The Slovenian central bank's head of legal said the bank could not compensate former investors in troubled Slovenian banks who suffered financial losses in the 2013 banking sector rescue in Slovenia, as it would be against EU legislation on state aid, Reuters reported March 4.
In a bid to avoid a collapse of the local banking system, which was weighed down by bad loans, Slovenia injected over €3 billion into mostly state-owned banks.
In the process, the Slovenian state, in coordination with the central bank, the European Commission and the European Central Bank, scrapped €600 million of subordinated bonds issued by the troubled banks, in addition to bank shares, leading to a legal battle, though no ruling has been finalized yet, the news agency added.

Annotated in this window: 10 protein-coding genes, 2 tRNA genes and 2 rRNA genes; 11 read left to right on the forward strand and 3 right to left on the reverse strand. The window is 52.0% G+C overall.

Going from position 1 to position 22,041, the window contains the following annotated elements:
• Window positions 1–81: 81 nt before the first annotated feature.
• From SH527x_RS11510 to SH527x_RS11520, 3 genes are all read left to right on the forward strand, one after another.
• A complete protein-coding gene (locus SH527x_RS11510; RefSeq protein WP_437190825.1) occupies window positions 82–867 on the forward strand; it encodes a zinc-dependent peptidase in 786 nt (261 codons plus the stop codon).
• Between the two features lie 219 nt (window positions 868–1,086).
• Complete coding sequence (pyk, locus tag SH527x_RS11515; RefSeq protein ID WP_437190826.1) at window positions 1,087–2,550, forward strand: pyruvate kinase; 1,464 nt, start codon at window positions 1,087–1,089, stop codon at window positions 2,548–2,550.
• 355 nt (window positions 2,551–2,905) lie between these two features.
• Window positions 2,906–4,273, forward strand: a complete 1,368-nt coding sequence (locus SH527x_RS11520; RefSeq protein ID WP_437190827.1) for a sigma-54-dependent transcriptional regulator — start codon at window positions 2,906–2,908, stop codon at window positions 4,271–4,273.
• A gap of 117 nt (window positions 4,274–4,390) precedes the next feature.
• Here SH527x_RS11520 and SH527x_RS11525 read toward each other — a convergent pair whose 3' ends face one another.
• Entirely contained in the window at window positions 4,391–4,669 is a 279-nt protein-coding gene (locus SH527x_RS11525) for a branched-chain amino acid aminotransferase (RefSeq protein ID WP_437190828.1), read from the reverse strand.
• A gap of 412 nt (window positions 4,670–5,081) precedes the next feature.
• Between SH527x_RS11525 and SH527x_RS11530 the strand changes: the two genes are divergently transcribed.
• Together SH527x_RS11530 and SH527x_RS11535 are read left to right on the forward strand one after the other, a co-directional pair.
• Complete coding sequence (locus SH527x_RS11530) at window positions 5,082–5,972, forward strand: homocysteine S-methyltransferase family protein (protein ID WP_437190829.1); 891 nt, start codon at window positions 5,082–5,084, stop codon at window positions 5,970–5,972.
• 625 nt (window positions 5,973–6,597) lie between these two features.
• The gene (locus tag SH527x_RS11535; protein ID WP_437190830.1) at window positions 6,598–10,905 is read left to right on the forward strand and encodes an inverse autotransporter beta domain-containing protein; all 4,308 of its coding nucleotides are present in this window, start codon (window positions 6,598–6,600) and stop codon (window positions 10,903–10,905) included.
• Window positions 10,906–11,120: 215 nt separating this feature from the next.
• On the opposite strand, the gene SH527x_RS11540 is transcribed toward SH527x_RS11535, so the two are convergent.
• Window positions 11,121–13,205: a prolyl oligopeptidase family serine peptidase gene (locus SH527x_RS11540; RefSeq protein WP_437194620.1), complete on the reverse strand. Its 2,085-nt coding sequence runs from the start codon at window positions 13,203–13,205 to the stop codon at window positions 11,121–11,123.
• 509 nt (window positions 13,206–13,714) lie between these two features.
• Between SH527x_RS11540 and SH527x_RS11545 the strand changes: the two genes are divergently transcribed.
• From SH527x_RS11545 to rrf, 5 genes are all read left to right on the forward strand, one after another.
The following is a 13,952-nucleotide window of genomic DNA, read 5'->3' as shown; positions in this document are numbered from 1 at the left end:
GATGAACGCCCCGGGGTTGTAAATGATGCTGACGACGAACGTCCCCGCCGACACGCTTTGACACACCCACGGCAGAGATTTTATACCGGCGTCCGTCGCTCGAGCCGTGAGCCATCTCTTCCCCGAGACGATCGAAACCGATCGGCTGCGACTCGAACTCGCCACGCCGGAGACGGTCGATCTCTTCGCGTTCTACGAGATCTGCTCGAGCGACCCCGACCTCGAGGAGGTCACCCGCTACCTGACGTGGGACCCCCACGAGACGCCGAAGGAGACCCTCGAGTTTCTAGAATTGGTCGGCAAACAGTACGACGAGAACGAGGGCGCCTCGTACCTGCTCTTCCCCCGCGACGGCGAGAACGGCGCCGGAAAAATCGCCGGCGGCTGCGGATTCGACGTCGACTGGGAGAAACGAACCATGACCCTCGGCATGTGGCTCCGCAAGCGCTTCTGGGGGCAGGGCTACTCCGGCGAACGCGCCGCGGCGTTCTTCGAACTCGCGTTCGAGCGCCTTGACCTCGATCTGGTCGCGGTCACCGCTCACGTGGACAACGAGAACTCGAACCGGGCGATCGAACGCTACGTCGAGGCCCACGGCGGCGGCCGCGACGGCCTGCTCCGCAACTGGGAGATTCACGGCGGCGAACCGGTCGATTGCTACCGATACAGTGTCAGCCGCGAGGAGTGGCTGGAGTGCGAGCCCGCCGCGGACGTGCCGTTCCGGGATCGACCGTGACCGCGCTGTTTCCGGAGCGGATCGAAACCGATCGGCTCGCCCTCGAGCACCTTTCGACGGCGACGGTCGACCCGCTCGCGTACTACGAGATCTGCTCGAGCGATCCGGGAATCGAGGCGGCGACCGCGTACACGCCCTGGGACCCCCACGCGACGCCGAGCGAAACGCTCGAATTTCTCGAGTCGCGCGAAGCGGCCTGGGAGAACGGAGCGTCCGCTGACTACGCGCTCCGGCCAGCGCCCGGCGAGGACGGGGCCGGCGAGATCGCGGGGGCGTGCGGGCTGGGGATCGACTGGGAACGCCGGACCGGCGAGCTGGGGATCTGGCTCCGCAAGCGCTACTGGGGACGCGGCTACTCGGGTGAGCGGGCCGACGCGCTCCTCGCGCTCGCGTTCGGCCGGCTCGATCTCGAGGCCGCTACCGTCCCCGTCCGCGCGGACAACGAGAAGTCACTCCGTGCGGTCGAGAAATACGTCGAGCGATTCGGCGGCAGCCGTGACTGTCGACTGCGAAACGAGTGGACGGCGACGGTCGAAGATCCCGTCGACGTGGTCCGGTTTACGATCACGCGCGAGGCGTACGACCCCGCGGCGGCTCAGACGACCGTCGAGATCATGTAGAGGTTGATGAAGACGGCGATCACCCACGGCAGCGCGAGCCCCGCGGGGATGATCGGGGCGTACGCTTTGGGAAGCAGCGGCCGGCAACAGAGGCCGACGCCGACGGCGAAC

In 2016, Slovenia's constitutional court ruled that the country's banking act through which it canceled shares and scrapped bonds of troubled banks was partially unconstitutional. Many former investors are now bringing legal cases to reclaim their money, and the finance ministry has proposed that the central bank should pay damages.
However, the Slovenian central bank's head of legal, Jurij Zitko, said it would be against EU and Slovenian legislation for the central bank to pay damages.